Lidded ramekin, straight sided bowl with flared lip and flat base.  Hollow handle fitted at an upward angle, with hole in outer end.  Swirl decoration to inside of bowl and lid created during throwing.  Lid has impressed design on outside edge and small rolled clay handle to centre of lid.  Matte glaze to interior with unglazed rim and exterior base.  Interior of lid has matte glaze with small patch of matte glaze around lid handle.

Production Date
Late 1970s
55mm  (with lid 80mm)
Length (with handle)
Salvo Stores
Rameking Reference Number
TRE 001
TRE 002
TRE 003

Named after the Eastern Cornish villages of Tremar, (Tremar, Tremar Coombe, Tremar Upper and Tremar Lower) the pottery was started in 1962 by Roger Birkitt, then later his wife Doreen worked there.  For the geographically challenged, Cornwall is the pointy bit stuck on the bottom left hand corner of England and the Tremars are in the middle near the eastern border.  For the cunning linguists, Tremar is Cornish for Mark's Farm.  Originally hand-thrown for the tourist market, Tremar earthenware paid homage to Cornwall's Celtic past.  Cornwall is one of the Celtic nations trying to reclaim their history and ancient language.    Tremar was an early example of good quality naïve style retro pottery that was marketed to collectors wanting complete sets.  Now collected like the much better known Cornish pottery "Troika".

Expanding in the 1970s, to mostly moulded wares, Tremar produced distinctive decorative wares of “tourist collectibles” such as figurines, including various animals and cars.   Eventually they had three potteries in Tremar and the neighbouring town of Liskeard, and sold all over the U.K, & U.S.A, and probably Australia because that is where I got these ramekins.  The Birkitts ended their association in 1980 and the pottery closed after going into administration in 1983 after their kiln exploded and rebuilding costs proved prohibitive.  Graham Alcock of Shelf Pottery in Yorkshire later acquired some of the Tremar moulds and produced similar wares for a short time, so look at the marks.  I am surprised Tremar closed because unused pottery kilns were not exactly in short supply in the UK back then.  You could say they went out with a bang.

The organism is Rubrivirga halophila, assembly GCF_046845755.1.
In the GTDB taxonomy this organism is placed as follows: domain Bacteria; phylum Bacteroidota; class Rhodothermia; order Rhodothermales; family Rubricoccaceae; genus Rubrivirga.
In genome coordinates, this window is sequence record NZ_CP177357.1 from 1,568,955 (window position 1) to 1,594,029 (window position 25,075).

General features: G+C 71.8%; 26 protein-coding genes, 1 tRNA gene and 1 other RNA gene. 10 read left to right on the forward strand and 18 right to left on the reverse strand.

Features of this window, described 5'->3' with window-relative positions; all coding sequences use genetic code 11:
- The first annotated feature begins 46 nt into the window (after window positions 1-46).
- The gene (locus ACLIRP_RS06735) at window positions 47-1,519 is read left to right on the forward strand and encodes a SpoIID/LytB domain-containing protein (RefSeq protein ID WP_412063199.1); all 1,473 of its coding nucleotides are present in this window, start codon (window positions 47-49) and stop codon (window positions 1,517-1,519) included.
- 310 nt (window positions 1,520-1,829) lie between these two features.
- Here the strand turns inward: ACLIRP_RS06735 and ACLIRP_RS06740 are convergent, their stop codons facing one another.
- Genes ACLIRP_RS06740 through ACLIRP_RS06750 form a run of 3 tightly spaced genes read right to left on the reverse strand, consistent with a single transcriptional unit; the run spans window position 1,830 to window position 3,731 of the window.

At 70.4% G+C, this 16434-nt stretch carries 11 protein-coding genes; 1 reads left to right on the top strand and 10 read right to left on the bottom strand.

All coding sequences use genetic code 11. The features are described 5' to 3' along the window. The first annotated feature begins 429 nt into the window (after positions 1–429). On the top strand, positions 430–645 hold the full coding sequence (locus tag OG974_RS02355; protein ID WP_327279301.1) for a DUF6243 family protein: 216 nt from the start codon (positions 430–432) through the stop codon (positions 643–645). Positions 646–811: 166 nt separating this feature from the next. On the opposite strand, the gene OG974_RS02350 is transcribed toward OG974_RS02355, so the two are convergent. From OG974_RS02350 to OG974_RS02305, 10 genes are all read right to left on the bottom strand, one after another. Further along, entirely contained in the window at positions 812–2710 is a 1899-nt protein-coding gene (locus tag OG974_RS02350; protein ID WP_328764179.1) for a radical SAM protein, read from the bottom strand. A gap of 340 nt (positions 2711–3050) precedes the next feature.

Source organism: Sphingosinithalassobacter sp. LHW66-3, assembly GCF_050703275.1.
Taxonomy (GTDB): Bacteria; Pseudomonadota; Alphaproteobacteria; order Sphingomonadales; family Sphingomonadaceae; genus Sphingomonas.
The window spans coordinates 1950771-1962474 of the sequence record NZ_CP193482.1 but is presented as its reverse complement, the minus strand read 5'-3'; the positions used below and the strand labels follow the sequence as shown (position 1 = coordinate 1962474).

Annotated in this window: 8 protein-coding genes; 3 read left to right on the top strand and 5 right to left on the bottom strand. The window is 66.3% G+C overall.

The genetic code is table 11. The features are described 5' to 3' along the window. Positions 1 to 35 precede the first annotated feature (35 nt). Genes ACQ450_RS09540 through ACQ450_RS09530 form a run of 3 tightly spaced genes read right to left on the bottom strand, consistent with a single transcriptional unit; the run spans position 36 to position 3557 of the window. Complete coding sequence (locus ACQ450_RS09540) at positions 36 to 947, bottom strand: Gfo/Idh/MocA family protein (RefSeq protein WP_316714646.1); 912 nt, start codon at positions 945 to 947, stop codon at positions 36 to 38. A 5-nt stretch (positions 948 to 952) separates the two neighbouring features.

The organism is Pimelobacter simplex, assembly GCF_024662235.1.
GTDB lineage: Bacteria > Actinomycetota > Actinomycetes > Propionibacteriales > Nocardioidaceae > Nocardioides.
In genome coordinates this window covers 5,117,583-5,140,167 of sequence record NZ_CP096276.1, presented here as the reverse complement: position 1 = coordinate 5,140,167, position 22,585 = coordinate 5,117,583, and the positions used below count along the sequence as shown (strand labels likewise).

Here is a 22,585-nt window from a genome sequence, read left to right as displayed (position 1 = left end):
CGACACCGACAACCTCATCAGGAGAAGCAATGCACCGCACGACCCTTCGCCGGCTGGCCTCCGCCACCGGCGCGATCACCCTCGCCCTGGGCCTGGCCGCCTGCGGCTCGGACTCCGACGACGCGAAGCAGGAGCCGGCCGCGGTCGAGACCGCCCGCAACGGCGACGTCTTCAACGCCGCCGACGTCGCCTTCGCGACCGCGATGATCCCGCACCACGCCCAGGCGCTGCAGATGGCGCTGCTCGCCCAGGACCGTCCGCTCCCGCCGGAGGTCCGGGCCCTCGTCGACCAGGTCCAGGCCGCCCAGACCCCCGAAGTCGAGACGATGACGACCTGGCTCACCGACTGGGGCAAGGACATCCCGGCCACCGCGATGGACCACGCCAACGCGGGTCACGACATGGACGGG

Earthenware is a moderately porous pottery body that is fired to a temperature somewhat below that required to produce a vitreous article.  Ceramic vessels are fired to temperatures of 700-1200° centigrade. It is generally opaque, porous, course ceramic and made from potash, sand, feldspar and clay.  It is one of the oldest materials used in pottery. 

Classically, most earthenware has a red coloring, due to the use of iron rich clays.  However, this is not always the case, and for the modern potter, white and in the case of Tremar, buff colored earthenware clays were commercially available.  It can be as thin as bone china and other porcelains, though it is not translucent and is more easily chipped.  Earthernware is also less strong, less tough, and more porous than stoneware, but its low cost and easier working compensate for these deficiencies. Due to its higher porosity, earthenware must usually be completely glazed in order to be watertight, this isn’t.

There is a quote about Tremar that I think is appropriate; "If you had to design pottery perfect for Bilbo Baggins and Hobbits I think this would be it!  There is a certain ancient charm about it.  Tremar pottery is so earthy, rustic and charming-but not without a high level of craftsmanship.  The pieces are beautifully and confidently hand-thrown and so lovely to the touch-very smooth, very matt glazes and with a great use of pattern, colour, form and decoration."